Peidong Shen, at the Stanford Genome lab, has developed a fast, inexpensive, breakthrough technology, called “multiplex targeted sequencing” that can simultaneously target and sequence small sections of DNA from any source. Targeted multiplex sequencing allows researchers to look for mutations in individual genes or the presence of a large variety of organisms that could be present.

A long stringy RNA virus – the Ebola virus (Wikimedia)

With regards to ME/CFS, this new technique allows Stanford researchers to assess the presence of RNA viruses, such as enteroviruses. These viruses are tricky to measure because RNA gets rapidly degraded in the blood, but are responsible for several diseases such as Ebola: polio; hand, foot and mouth disease; as well as the common cold.

Enteroviruses actually have a long history in ME/CFS. Enteroviruses were amongst the first viruses thought to be associated with ME/CFS. More recently, Dr. John Chia has found enteroviruses in gut samples of ME/CFS patients and believes they may play a key role in this disease. In what Davis called a “very difficult” project, Davis’s Stanford lab is now able to simultaneously look for 17 RNA viruses in ME/CFS samples.

Davis doesn’t suspect that RNA viruses are going to pop up in high numbers in ME/CFS patients, but RNA viruses are another possibility that must be investigated, and now they will be – once they can start testing patients again. (Shen has also created a fast and cheap COVID-19 test that takes 40 minutes to process and can be used in the lab to allow them to go back to work safely.)

New Thrust

A new research thrust has emerged, courtesy of Chris Armstrong, PhD – an Australian researcher who’s been working with the Open Medicine Foundation (OMF) over the past year. Several years ago, Armstrong said he was “looking for Waldo” but wouldn’t say what Waldo was. All we knew was that something was not adding up for him in the metabolite results. That something was apparently nitrogen.

Amino acid structure -could the nitrogen that’s released from the breakdown of amino acids – be showing up in ME/CFS patients cells as ammonia?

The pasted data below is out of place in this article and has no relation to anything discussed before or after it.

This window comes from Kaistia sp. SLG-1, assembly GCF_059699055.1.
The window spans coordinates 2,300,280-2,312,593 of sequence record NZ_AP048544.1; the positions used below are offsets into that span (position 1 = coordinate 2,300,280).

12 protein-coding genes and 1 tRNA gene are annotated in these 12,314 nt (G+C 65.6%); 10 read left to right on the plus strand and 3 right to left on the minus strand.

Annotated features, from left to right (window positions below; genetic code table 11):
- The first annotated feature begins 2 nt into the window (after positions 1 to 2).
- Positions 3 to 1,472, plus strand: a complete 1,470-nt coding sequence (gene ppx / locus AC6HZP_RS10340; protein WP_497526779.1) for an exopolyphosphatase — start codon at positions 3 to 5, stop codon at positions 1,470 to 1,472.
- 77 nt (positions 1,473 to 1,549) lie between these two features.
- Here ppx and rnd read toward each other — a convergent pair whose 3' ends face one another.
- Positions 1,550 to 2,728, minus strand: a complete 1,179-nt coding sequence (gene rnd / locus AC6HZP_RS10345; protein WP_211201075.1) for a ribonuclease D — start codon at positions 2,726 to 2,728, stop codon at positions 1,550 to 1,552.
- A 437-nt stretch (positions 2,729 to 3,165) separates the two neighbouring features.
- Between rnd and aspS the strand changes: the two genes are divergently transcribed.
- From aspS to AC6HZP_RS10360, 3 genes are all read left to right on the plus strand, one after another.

Metabolomic studies suggested that people with ME/CFS were using amino acids for fuel at a faster rate than healthy controls. That was odd – as amino acids are usually used for fuel at an elevated rate during a stress response or starvation. When you’re starving, for instance, your body will save your carbohydrates for the brain and immune system, the rest of the body will go after your fats, and only then does it begin to break down your muscles and connective tissues.

Carbohydrates and fats are made of carbon, hydrogen and oxygen, during energy production they combine with oxygen you breath to become carbon dioxide (1 carbon and 2 oxygens) and water (2 hydrogens and 1 oxygen).  Amino acids can provide fuel also as they are made of carbon, hydrogen and oxygen, but doing so introduces a problem because amino acids are also made of nitrogen atoms. Because the nitrogen is not burned, it has to be eliminated – and is usually eliminated as urea.

The metabolomic studies suggest, though, that the nitrogen elimination system in ME/CFS is being overwhelmed – leaving the nitrogen to be eliminated in the form of ammonia (!) (which contains nitrogen) or nitric oxide/peroxynitrite  – both of which can be highly toxic. Armstrong suspects these nitrogen byproducts of energy production could be interfering with the energy production process itself in ME/CFS. That – a situation where energy production produces something that wallops the energy production process – is, of course, the very definition of post-exertional-malaise (PEM). (By the way, if this is happening removing amino acids is not the way to go.)